Green Building Codes and Concrete? A Great Combination! | Construction Law Musings

Link: Green Building Codes and Concrete? A Great Combination! | Construction Law Musings

    Many state and local  jurisdictions are developing or considering the development of green or  sustainable codes for the design and construction of buildings.  <a href="http://cement.org" target="_blank">PCA</a> has  observed that there are currently no national reference standards or model codes  available at this time, but these efforts are progressing.  Most code  development that PCA has reviewed tend to be based on or using language from   the US Green Building Council (<a class="zem_slink freebase/en/united_states_green_building_council" title="United States Green Building Council" rel="wikipedia" href="http://en.wikipedia.org/wiki/United_States_Green_Building_Council" target="_blank">USGBC</a>) certification program <em>Leadership in  Energy and Environmental Design</em> (LEED) or language from drafts of the  American Society for Heating Refrigerating and Air Conditioning Engineers  (<a class="zem_slink freebase/guid/9202a8c04000641f800000000017748a" title="American Society of Heating, Refrigerating and Air-Conditioning Engineers" rel="wikipedia" href="http://en.wikipedia.org/wiki/American_Society_of_Heating%2C_Refrigerating_and_Air-Conditioning_Engineers" target="_blank">ASHRAE</a>) standard 189.1 <em>Standard for the Design of High Performance Green  Buildings Except Low-rise Residential Buildings</em>.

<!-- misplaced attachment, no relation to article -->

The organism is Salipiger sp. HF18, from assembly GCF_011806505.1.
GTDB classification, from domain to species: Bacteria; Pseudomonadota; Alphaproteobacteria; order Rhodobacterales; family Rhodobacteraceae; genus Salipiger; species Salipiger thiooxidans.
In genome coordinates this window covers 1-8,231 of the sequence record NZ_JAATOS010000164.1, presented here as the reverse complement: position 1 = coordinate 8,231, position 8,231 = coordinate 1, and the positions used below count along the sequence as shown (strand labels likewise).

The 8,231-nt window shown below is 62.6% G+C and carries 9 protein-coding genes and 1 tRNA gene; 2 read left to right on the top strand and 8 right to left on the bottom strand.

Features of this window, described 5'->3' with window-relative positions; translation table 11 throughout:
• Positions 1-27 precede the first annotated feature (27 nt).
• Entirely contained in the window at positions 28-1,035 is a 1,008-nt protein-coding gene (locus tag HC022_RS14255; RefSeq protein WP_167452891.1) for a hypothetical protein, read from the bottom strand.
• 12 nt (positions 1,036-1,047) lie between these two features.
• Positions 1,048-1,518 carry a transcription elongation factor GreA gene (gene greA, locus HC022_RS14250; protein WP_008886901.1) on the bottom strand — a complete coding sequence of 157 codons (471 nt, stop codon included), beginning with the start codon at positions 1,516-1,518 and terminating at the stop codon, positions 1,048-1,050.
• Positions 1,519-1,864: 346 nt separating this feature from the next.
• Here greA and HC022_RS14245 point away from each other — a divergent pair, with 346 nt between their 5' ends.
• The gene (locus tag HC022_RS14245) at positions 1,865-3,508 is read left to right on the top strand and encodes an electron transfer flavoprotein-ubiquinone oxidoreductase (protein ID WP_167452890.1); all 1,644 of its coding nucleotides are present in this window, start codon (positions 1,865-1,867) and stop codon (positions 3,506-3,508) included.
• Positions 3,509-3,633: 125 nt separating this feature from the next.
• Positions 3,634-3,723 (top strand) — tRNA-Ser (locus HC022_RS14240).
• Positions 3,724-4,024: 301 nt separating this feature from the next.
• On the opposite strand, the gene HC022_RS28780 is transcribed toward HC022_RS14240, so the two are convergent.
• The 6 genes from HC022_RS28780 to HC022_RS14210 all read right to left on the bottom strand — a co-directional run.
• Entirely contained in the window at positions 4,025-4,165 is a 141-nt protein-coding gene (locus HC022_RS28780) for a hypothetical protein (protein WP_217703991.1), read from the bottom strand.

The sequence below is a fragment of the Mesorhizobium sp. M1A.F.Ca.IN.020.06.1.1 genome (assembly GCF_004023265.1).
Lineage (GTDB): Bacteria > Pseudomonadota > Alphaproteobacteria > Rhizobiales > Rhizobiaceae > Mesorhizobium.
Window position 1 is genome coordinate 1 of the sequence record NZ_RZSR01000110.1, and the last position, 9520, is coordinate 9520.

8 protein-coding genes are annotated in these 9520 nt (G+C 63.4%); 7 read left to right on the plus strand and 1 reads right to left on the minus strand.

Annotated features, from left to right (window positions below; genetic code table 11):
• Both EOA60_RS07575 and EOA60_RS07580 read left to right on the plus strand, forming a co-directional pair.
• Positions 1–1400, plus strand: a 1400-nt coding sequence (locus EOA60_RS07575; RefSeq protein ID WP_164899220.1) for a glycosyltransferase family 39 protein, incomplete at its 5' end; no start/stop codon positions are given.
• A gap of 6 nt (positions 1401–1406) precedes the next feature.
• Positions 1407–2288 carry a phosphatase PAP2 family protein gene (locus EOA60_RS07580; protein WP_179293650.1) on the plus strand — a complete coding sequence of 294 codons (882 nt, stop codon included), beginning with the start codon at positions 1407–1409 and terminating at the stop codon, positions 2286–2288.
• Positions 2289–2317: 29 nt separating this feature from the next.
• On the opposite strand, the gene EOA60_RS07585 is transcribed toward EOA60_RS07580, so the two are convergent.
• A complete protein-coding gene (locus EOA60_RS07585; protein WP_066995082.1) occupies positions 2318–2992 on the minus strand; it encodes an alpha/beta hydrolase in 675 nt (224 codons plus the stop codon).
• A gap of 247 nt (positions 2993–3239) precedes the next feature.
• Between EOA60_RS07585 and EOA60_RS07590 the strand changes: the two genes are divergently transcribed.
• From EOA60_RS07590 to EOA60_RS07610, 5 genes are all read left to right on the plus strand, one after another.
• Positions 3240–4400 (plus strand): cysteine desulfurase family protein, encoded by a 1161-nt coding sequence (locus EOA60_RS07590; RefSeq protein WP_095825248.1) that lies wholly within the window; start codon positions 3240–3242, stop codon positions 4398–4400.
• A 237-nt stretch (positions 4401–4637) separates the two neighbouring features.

The LEED program is not written in mandatory language and tends to be broader in scope than what is typically within the purview of building code departments. The ASHRAE standard is still a draft. PCA has reviewed several of the state and local efforts and compiled these proposed changes into one set of amendments for consideration of adoption for the design and construction of high performance buildings. In addition to the typical ?green? or ?sustainable? provisions, PCA included provisions for increased durability and disaster resistance.

Adding green or sustainability features to buildings designed and built to the minimum life safety codes just does seem to make sense. Sustainable buildings should be more durable and more resistant to natural disasters, including but not limited to hurricanes, tornadoes, other high wind events, hail storms, floods, structure fires and wildland fires. This is especially true with the extreme weather conditions that are occurring. Over recent years the intensity, extremes and frequency of severe weather has increased. Wildland fires are become more intense. Last year Georgia was in a drought and concerns about wildland fires were paramount.

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